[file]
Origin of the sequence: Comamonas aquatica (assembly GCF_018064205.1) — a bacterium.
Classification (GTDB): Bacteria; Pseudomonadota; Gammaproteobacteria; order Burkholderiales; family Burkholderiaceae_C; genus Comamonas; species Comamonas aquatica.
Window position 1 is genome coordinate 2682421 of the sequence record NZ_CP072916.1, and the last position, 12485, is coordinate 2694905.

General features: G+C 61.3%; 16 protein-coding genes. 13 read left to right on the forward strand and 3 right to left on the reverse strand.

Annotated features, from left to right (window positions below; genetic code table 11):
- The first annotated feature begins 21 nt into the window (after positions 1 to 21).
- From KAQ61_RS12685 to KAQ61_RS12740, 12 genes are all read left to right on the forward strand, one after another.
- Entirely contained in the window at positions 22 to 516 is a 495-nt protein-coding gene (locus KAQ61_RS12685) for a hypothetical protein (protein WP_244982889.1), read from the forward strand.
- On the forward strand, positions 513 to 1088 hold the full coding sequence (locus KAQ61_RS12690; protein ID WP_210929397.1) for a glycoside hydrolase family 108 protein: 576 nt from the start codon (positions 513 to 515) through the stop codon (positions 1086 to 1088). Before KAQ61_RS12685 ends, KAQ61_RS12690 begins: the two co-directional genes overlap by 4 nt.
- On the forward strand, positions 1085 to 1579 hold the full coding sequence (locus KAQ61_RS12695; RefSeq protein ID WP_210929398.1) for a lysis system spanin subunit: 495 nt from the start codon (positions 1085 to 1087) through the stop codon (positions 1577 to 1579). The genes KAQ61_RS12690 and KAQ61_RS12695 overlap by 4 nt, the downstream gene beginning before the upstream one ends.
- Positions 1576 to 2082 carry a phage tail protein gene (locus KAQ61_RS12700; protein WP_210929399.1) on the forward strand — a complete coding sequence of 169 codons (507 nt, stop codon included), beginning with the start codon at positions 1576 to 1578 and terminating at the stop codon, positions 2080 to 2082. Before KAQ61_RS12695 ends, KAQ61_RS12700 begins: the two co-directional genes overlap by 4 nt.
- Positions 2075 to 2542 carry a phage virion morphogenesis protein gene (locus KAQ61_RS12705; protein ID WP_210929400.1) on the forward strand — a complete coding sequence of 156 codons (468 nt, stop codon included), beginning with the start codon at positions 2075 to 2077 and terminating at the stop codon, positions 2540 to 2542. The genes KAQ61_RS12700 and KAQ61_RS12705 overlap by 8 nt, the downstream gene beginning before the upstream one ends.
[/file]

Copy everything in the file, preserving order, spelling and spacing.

Origin of the sequence: Comamonas aquatica (assembly GCF_018064205.1) — a bacterium.
Classification (GTDB): Bacteria; Pseudomonadota; Gammaproteobacteria; order Burkholderiales; family Burkholderiaceae_C; genus Comamonas; species Comamonas aquatica.
Window position 1 is genome coordinate 2682421 of the sequence record NZ_CP072916.1, and the last position, 12485, is coordinate 2694905.

General features: G+C 61.3%; 16 protein-coding genes. 13 read left to right on the forward strand and 3 right to left on the reverse strand.

Annotated features, from left to right (window positions below; genetic code table 11):
- The first annotated feature begins 21 nt into the window (after positions 1 to 21).
- From KAQ61_RS12685 to KAQ61_RS12740, 12 genes are all read left to right on the forward strand, one after another.
- Entirely contained in the window at positions 22 to 516 is a 495-nt protein-coding gene (locus KAQ61_RS12685) for a hypothetical protein (protein WP_244982889.1), read from the forward strand.
- On the forward strand, positions 513 to 1088 hold the full coding sequence (locus KAQ61_RS12690; protein ID WP_210929397.1) for a glycoside hydrolase family 108 protein: 576 nt from the start codon (positions 513 to 515) through the stop codon (positions 1086 to 1088). Before KAQ61_RS12685 ends, KAQ61_RS12690 begins: the two co-directional genes overlap by 4 nt.
- On the forward strand, positions 1085 to 1579 hold the full coding sequence (locus KAQ61_RS12695; RefSeq protein ID WP_210929398.1) for a lysis system spanin subunit: 495 nt from the start codon (positions 1085 to 1087) through the stop codon (positions 1577 to 1579). The genes KAQ61_RS12690 and KAQ61_RS12695 overlap by 4 nt, the downstream gene beginning before the upstream one ends.
- Positions 1576 to 2082 carry a phage tail protein gene (locus KAQ61_RS12700; protein WP_210929399.1) on the forward strand — a complete coding sequence of 169 codons (507 nt, stop codon included), beginning with the start codon at positions 1576 to 1578 and terminating at the stop codon, positions 2080 to 2082. Before KAQ61_RS12695 ends, KAQ61_RS12700 begins: the two co-directional genes overlap by 4 nt.
- Positions 2075 to 2542 carry a phage virion morphogenesis protein gene (locus KAQ61_RS12705; protein ID WP_210929400.1) on the forward strand — a complete coding sequence of 156 codons (468 nt, stop codon included), beginning with the start codon at positions 2075 to 2077 and terminating at the stop codon, positions 2540 to 2542. The genes KAQ61_RS12700 and KAQ61_RS12705 overlap by 8 nt, the downstream gene beginning before the upstream one ends.